In order to stop Michael from going into retirement where he will be tortured for all eternity, Eleanor hatches a plan to stop the train that will take Michael into retirement. Stopping the train means killing Janet by pressing a red button. Eleanor justifies doing a small bad for a greater good; meanwhile Chidi insists that killing is always a no-no.
There is an interesting discussion over if Janet can be killed since she is not human and not alive, but I want to focus on the personal identity of Janet. Personal identity is the question of what a makes a person the same person over time and yet different from every other person. The standard interpretation of John Locke’s account of personal identity holds that it is memory that makes a person the same person over time. Such a view is intuitive. In Freaky Friday, we are presented with the concept of minds switching into different bodies. The person goes with the mental content instead of the physical body. Identical twins have the same DNA, but are different persons because of differing mental content.
Connecting personal identity to one’s memory/mental content creates some potential problems. Suppose that we copy all of your memory into a new body that has no memories. Does that body now become you? If you are your memories and that body has your memory, then it seems to be you. On the other hand, if we were to copy your body and mind is exact duplication, we would like to think that the first you is the real you, while the clone is simple a copy of you.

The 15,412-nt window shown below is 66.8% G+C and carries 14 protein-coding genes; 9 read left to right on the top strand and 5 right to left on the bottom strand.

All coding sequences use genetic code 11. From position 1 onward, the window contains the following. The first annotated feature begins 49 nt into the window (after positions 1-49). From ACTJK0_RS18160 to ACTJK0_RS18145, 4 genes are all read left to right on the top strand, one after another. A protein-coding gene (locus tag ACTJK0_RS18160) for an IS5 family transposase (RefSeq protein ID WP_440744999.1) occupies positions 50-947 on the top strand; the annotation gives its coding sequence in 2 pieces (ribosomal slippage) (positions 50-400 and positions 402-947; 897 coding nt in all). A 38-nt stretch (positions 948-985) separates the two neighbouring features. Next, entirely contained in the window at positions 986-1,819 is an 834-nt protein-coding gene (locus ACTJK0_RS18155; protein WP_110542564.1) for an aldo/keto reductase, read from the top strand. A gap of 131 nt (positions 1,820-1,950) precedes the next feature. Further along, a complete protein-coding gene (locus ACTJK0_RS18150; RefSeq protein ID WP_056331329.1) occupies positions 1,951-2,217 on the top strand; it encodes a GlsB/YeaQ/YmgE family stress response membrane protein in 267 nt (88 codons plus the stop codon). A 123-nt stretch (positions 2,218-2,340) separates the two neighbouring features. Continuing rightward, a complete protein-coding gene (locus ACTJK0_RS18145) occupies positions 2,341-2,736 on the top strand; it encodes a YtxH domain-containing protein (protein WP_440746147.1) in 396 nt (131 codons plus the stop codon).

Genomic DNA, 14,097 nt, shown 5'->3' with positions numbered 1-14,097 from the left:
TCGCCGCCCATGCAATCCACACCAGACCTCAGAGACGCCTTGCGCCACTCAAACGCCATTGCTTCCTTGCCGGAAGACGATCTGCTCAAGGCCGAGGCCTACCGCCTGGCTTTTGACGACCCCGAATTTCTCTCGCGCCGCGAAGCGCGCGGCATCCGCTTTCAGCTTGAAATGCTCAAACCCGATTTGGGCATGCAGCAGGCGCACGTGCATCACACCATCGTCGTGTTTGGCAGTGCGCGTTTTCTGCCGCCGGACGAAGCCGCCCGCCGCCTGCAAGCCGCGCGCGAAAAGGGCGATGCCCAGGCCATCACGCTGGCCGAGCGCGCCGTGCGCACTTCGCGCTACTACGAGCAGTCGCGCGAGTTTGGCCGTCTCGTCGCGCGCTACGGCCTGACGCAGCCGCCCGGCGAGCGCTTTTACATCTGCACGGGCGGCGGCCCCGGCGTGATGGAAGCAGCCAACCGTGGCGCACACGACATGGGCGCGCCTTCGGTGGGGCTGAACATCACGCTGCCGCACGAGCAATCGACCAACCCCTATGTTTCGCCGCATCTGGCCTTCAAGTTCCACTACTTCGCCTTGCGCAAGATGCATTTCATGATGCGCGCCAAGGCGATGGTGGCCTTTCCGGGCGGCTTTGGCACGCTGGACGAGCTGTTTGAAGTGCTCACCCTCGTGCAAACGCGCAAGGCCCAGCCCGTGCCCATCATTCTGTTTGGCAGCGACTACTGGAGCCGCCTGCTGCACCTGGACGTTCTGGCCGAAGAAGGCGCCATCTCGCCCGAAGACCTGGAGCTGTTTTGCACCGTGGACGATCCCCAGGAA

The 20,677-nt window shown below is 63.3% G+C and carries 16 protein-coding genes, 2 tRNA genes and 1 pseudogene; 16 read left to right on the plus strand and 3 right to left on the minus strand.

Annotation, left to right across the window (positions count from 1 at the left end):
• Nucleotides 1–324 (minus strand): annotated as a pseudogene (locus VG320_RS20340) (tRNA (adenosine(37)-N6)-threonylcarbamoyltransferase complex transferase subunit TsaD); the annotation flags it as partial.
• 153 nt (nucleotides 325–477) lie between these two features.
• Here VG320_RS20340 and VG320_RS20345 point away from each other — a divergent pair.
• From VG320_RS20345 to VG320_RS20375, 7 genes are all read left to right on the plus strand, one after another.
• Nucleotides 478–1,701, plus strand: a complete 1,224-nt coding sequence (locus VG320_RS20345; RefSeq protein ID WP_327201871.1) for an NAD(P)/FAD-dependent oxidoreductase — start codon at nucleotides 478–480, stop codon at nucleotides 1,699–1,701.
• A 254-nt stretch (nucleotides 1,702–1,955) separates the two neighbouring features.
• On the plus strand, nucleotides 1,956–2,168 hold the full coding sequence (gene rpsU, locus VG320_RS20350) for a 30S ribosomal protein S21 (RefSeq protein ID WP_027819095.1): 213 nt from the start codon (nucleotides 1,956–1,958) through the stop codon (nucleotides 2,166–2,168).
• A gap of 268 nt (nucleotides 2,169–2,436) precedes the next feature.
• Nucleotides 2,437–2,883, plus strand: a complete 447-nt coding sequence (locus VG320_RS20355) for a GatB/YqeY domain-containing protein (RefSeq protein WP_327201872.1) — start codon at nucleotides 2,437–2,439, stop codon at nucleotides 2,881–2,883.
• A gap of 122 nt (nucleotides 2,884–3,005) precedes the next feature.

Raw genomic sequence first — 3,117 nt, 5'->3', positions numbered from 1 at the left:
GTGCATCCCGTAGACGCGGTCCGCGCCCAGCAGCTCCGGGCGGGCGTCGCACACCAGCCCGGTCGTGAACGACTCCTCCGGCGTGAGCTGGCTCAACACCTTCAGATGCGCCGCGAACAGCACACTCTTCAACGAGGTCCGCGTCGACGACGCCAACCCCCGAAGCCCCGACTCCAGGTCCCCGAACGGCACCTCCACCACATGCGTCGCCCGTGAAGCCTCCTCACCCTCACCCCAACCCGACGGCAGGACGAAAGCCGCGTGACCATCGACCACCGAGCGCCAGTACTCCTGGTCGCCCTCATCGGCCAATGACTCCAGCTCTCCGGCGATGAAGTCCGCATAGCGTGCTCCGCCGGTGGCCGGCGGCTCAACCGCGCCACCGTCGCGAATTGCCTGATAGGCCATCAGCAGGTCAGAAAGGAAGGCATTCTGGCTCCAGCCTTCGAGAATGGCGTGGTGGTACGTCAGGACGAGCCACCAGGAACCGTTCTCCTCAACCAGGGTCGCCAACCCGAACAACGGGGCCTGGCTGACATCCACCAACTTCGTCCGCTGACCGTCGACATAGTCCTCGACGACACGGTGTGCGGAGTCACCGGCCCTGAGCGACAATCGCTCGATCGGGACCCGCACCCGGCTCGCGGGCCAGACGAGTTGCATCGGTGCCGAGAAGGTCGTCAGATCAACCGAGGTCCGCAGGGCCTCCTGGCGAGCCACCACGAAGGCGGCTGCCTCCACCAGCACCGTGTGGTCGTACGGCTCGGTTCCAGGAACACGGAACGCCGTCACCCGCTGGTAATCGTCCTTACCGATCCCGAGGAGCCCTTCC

In this episode, we learn that there have been 25 versions of Janet. After each “death” the new version is upgrades with additional wisdom and social skills. Chidi compares it to aging. As humans age, we presumably develop. In the same way, each time Janet is rebooted, she also develops. We also learn that when Janet comes back, she is in the same body as before. However, it takes a few days for Janet to reabsorb all knowledge. As we learn from episodes in season 2, the development of Janet is in part due to what she learns from experiences.
If Chidi is correct in that rebooting is equivalent to aging, then each version of Janet is Janet. However, just as people develop over time, Janet develops over time. Most people at 20 years of age believe that they are the same person they were at 10. However, they also recognized that they have changed. In the same way, each reboot of Janet is the same Janet as before; however, it is one that has simply changed. If personal development is a good thing, and the only way for Janet to develop is to be killed, then killing Janet is a good thing. If we also assume an obligation to promote the good, then one has a moral duty to kill Janet periodically instead of not killing her.